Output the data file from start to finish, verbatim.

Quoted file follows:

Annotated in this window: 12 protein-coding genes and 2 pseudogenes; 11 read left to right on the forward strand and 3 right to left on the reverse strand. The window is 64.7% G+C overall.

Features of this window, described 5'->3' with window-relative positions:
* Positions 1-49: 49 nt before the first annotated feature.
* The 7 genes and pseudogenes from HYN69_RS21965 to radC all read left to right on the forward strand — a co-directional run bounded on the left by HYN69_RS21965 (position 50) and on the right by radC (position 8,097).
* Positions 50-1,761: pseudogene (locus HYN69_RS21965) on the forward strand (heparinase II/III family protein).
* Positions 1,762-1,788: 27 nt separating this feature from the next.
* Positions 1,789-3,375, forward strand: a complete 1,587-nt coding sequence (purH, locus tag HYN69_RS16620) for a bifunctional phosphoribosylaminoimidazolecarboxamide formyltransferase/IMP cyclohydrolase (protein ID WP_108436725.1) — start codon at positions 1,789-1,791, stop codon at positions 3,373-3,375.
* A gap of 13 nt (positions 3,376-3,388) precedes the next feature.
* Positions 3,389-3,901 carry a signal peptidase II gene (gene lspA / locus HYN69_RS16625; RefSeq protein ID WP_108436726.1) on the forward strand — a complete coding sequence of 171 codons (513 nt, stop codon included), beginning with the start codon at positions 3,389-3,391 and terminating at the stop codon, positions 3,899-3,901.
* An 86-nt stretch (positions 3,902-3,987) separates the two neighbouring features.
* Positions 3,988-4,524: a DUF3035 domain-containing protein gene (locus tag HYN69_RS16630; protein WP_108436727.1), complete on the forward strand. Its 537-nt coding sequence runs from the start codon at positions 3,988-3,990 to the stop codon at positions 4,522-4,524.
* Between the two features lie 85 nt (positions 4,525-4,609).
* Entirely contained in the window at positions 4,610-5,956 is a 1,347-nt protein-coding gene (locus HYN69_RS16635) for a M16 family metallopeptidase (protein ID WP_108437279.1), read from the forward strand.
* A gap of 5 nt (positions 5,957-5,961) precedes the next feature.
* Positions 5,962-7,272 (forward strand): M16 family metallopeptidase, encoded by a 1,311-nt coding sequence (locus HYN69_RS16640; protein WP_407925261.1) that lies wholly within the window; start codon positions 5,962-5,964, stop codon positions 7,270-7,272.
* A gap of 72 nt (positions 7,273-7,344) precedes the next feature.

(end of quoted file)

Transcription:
Annotated in this window: 12 protein-coding genes and 2 pseudogenes; 11 read left to right on the forward strand and 3 right to left on the reverse strand. The window is 64.7% G+C overall.

Features of this window, described 5'->3' with window-relative positions:
* Positions 1-49: 49 nt before the first annotated feature.
* The 7 genes and pseudogenes from HYN69_RS21965 to radC all read left to right on the forward strand — a co-directional run bounded on the left by HYN69_RS21965 (position 50) and on the right by radC (position 8,097).
* Positions 50-1,761: pseudogene (locus HYN69_RS21965) on the forward strand (heparinase II/III family protein).
* Positions 1,762-1,788: 27 nt separating this feature from the next.
* Positions 1,789-3,375, forward strand: a complete 1,587-nt coding sequence (purH, locus tag HYN69_RS16620) for a bifunctional phosphoribosylaminoimidazolecarboxamide formyltransferase/IMP cyclohydrolase (protein ID WP_108436725.1) — start codon at positions 1,789-1,791, stop codon at positions 3,373-3,375.
* A gap of 13 nt (positions 3,376-3,388) precedes the next feature.
* Positions 3,389-3,901 carry a signal peptidase II gene (gene lspA / locus HYN69_RS16625; RefSeq protein ID WP_108436726.1) on the forward strand — a complete coding sequence of 171 codons (513 nt, stop codon included), beginning with the start codon at positions 3,389-3,391 and terminating at the stop codon, positions 3,899-3,901.
* An 86-nt stretch (positions 3,902-3,987) separates the two neighbouring features.
* Positions 3,988-4,524: a DUF3035 domain-containing protein gene (locus tag HYN69_RS16630; protein WP_108436727.1), complete on the forward strand. Its 537-nt coding sequence runs from the start codon at positions 3,988-3,990 to the stop codon at positions 4,522-4,524.
* Between the two features lie 85 nt (positions 4,525-4,609).
* Entirely contained in the window at positions 4,610-5,956 is a 1,347-nt protein-coding gene (locus HYN69_RS16635) for a M16 family metallopeptidase (protein ID WP_108437279.1), read from the forward strand.
* A gap of 5 nt (positions 5,957-5,961) precedes the next feature.
* Positions 5,962-7,272 (forward strand): M16 family metallopeptidase, encoded by a 1,311-nt coding sequence (locus HYN69_RS16640; protein WP_407925261.1) that lies wholly within the window; start codon positions 5,962-5,964, stop codon positions 7,270-7,272.
* A gap of 72 nt (positions 7,273-7,344) precedes the next feature.